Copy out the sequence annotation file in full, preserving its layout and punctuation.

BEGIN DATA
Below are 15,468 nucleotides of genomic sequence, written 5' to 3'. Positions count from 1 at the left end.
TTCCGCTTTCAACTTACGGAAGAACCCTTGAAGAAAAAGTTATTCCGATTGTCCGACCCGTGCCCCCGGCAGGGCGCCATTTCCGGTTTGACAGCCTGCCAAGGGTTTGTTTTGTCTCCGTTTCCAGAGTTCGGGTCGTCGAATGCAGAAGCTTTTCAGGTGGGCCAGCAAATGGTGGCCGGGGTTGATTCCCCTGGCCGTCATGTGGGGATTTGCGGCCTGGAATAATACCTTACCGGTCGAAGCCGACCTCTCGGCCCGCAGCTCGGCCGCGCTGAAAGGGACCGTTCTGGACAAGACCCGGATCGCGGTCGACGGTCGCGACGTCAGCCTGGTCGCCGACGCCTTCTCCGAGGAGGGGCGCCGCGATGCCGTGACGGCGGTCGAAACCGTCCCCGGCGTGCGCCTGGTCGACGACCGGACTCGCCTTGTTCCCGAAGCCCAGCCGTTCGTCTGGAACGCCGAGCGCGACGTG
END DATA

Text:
Below are 15,468 nucleotides of genomic sequence, written 5' to 3'. Positions count from 1 at the left end.
TTCCGCTTTCAACTTACGGAAGAACCCTTGAAGAAAAAGTTATTCCGATTGTCCGACCCGTGCCCCCGGCAGGGCGCCATTTCCGGTTTGACAGCCTGCCAAGGGTTTGTTTTGTCTCCGTTTCCAGAGTTCGGGTCGTCGAATGCAGAAGCTTTTCAGGTGGGCCAGCAAATGGTGGCCGGGGTTGATTCCCCTGGCCGTCATGTGGGGATTTGCGGCCTGGAATAATACCTTACCGGTCGAAGCCGACCTCTCGGCCCGCAGCTCGGCCGCGCTGAAAGGGACCGTTCTGGACAAGACCCGGATCGCGGTCGACGGTCGCGACGTCAGCCTGGTCGCCGACGCCTTCTCCGAGGAGGGGCGCCGCGATGCCGTGACGGCGGTCGAAACCGTCCCCGGCGTGCGCCTGGTCGACGACCGGACTCGCCTTGTTCCCGAAGCCCAGCCGTTCGTCTGGAACGCCGAGCGCGACGTG